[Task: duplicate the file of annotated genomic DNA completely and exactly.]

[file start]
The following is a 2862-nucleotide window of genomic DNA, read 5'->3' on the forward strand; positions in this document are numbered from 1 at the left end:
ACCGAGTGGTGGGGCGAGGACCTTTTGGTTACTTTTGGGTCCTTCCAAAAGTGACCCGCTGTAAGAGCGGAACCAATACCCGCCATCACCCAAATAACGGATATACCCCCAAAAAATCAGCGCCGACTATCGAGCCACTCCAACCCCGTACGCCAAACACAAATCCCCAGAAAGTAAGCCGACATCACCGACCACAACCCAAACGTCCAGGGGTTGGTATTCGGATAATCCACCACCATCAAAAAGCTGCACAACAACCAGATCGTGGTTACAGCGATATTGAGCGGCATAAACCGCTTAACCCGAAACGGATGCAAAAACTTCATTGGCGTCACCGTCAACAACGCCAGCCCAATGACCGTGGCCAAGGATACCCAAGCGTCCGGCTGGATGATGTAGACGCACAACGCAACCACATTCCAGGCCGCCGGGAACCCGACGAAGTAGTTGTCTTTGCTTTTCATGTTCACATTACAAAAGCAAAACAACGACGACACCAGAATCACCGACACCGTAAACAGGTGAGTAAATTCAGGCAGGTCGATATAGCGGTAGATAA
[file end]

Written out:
The following is a 2862-nucleotide window of genomic DNA, read 5'->3' on the forward strand; positions in this document are numbered from 1 at the left end:
ACCGAGTGGTGGGGCGAGGACCTTTTGGTTACTTTTGGGTCCTTCCAAAAGTGACCCGCTGTAAGAGCGGAACCAATACCCGCCATCACCCAAATAACGGATATACCCCCAAAAAATCAGCGCCGACTATCGAGCCACTCCAACCCCGTACGCCAAACACAAATCCCCAGAAAGTAAGCCGACATCACCGACCACAACCCAAACGTCCAGGGGTTGGTATTCGGATAATCCACCACCATCAAAAAGCTGCACAACAACCAGATCGTGGTTACAGCGATATTGAGCGGCATAAACCGCTTAACCCGAAACGGATGCAAAAACTTCATTGGCGTCACCGTCAACAACGCCAGCCCAATGACCGTGGCCAAGGATACCCAAGCGTCCGGCTGGATGATGTAGACGCACAACGCAACCACATTCCAGGCCGCCGGGAACCCGACGAAGTAGTTGTCTTTGCTTTTCATGTTCACATTACAAAAGCAAAACAACGACGACACCAGAATCACCGACACCGTAAACAGGTGAGTAAATTCAGGCAGGTCGATATAGCGGTAGATAA